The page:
Down’s syndrome novel tugs at America’s heartstrings
Moving tale that highlights genetic condition becomes sleeper hit of the year
Paul Harris in New York
Sunday June 17, 2007
Like many good stories, The Memory Keeper’s Daughter begins on a dark and snowy night. But, unlike most first novels from barely known authors, the book has gone on to be one of the biggest hits in recent American publishing. It has sold more than 3.5 million copies in America and is due for publication in at least 15 other countries. It has done all this despite – or perhaps because – it is about one of the most emotional and difficult situations any new parents might face: a child being born with Down’s syndrome.
According to the Observer
The book has been a huge hit among parents of Down’s children and those who work with them. They have praised its portrayal of a child leading a full life and bringing happiness to a parent.
This is all very positive but I wonder, if the writer had interviewed people with Downs, would they have praised it because it portrayed a child with Downs bringing happiness to a parent? I have always found that the joy of parenthood derives from bringing happiness to my children. Perhaps this is what the writer meant, that parents can rejoice in their children’s happiness.
Apparently many prospective parents of Downs children do not believe that their child will be happy. Over 90 per cent of Downs fetuses that are identified by prenatal screening are aborted. The UK Downs Syndrome Association estimates that 10 in 10,000 live births are Downs. Earlier estimates, before amniocentesis became common, ranged from 15 to 24 in 10,000.
The relevance to autism
With Downs we know exactly where the genetic abnormality lies but have no idea why one of the parents produces a sperm or egg cell with an extra chromosome. We do not understand how this extra chromsome works to produce the features of Downs Syndrome and nearly 50 years after Professor LeJuene discovered the trisomy on chromosome 21 we are still a long way off being able to reverse or ameliorate its effects. All we can do is identify around a half of Downs pregnancies and offer an abortion.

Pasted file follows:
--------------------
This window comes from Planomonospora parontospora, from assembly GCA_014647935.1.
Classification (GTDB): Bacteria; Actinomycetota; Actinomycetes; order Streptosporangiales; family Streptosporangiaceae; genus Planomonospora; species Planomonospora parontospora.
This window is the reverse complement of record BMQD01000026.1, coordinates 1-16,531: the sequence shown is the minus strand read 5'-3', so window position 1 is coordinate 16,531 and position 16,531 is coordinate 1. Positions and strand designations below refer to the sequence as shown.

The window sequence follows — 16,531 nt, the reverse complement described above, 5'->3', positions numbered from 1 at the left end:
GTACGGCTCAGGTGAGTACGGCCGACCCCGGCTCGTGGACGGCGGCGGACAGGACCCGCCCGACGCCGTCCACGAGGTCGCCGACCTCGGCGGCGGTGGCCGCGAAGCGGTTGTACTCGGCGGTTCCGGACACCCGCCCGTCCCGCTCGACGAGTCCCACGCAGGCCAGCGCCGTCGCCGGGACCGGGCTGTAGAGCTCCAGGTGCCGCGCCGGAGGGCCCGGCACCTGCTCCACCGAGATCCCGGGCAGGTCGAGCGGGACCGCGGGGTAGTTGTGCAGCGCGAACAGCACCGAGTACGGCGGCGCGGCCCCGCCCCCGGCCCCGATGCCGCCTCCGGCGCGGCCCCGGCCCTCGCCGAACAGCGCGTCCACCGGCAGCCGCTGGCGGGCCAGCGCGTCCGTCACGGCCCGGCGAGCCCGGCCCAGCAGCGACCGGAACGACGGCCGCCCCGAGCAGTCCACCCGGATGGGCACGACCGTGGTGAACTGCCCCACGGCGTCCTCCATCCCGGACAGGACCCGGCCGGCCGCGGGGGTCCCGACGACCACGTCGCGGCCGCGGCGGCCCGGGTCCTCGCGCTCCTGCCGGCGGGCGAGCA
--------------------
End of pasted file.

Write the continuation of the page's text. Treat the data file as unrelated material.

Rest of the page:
A lot of money is being spent on research into genetic markers for autism. There is not just one, there are dozens of candidate genes for autism and, unlike Downs which is present from conception, there are as yet unknown environmental factors which may contribute to gene expression. Yet every discovery is trumpeted as leading to a possible cure or a genetic test to prevent autistic babies from being born.
This is damaging for a number of reasons.
- If a cure is thought to be just a few decades away this will divert funding way from research into ways of improving outcomes for people who are already autistic.
- To justify the huge expenditure autism has to be hyped as a health crisis that is devastating lives, when in fact it is lack of understanding and the irrational fears that this sort of hype encourages that are the biggest obstacles for many families.
- If autism is so unremittingly awful and the genetic solution is hyped as twenty years down the line parents of newly diagnosed children are going to be vulnerable to the biomedical quackery that is already entrenched among some sections of parents.
- Existing autistics will be viewed at best as victims and not as human beings with equal rights to acceptance and ethical treatment.
As public opinion increasingly lines up behind scientific opinion on the unfeasibility of the autism vaccine hypothesis it is important that we speak up for autism acceptance and challenge the triumphalism in those quarters of the mainstream medical and scientific research community that seek to eliminate diversity.